Meadow ant hills told me it was time to collect some photos for #wildflowerhour that Sunday. As well as the Lost Words supporters I was starting to attract online, messages on social media seemed to quickly link to other groups with a love of botany, birds, curiosities, landscape and local history. And (I dared to hope) were helping with the fundraising, which I often forgot all about. What with all the beetles and birds.

These ant hills are a reliable sign of the chronically mis-named “unimproved grassland”. Unimproved for who? For what? They indicate some of the very best northern grasslands for wildflowers, and so bugs, then birds and mammals.

You can find still them on parts of farms too tricky to tow fertiliser over, or too small to bother with. The post-war move towards more grass for more grazing, for more meat production for more people, takes place on improved/fertilised grassland. It’s an entirely different purpose. One of the things some people like to fall out about nowadays.

We need both, however these arguments turn out and rumble on.

There were very few people about. I don’t know about you, but I think we all behave a bit weirdly when we’re out walking. We definitely say things we never say anywhere else. You’ll meet people who say things like “lovely day for it!” in overly-jolly, insecure ways. I occasionally bark “al’reet”, which I’ve no right to say. It’s not my accent or connected to wherever I’m from. Perhaps it’s said to discourage small talk? When I asked John about this he started to chuckle and said he used a hearty, yorkshire “ ‘Ow do!” which he’s never said anywhere else. Ever.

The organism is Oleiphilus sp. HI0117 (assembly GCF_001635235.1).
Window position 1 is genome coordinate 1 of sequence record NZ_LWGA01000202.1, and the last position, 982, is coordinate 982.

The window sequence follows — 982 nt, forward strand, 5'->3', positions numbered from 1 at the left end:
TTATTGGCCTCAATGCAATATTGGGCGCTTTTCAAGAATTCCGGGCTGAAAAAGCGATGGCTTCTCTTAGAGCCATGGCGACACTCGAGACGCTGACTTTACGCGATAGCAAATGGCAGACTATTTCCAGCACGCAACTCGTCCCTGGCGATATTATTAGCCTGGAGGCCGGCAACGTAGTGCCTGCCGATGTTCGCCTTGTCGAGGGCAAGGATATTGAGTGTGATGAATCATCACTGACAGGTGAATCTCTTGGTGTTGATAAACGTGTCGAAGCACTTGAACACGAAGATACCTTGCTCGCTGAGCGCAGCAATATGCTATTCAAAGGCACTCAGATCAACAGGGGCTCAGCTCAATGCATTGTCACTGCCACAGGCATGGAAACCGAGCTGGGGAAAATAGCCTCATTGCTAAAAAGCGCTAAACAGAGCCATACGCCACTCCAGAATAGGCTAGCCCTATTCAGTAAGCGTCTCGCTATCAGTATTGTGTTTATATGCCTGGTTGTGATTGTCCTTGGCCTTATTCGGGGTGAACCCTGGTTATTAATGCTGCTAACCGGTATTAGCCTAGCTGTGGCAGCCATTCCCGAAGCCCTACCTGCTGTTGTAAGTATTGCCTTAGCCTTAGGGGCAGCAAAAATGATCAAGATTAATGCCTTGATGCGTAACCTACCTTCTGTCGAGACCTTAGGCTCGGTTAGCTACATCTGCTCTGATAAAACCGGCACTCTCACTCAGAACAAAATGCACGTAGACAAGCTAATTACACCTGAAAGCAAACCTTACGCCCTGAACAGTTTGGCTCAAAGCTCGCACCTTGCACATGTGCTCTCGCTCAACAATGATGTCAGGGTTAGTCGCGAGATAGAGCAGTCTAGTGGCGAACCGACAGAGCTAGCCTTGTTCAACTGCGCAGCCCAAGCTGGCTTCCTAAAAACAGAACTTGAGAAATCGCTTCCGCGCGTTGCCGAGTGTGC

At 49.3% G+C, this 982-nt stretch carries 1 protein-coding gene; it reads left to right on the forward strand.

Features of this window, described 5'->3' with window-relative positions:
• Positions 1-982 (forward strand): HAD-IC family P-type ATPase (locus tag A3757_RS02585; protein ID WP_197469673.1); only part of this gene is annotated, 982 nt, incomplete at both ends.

Wainwright was said to be uncommunicative by some of those who knew, walked with and interviewed him. I’d been thinking about his epic sketches of every fell, crag and stone. And this ‘grumpiness’. It seemed to me that his obsession with documenting the outdoors for the use of millions was at odds with his avoidance of people. Then it suddenly seemed to click.

I think Alfred Wainwright was possibly autistic. I’ve no qualifications for this view. But for him to achieve so much in his field, yet dislike certain ways of communicating; to have had such obsessive attention to detail and focus makes this seem likely, to my uneducated mind at least.

This thought brought me back to beetles. Victorian collectors like Wallace who spent four years passionately gathering specimens only to then lose them all when his ship sank. He just started all over again. Or the tycoon who blew the family fortune buying every kind of bug he was shown.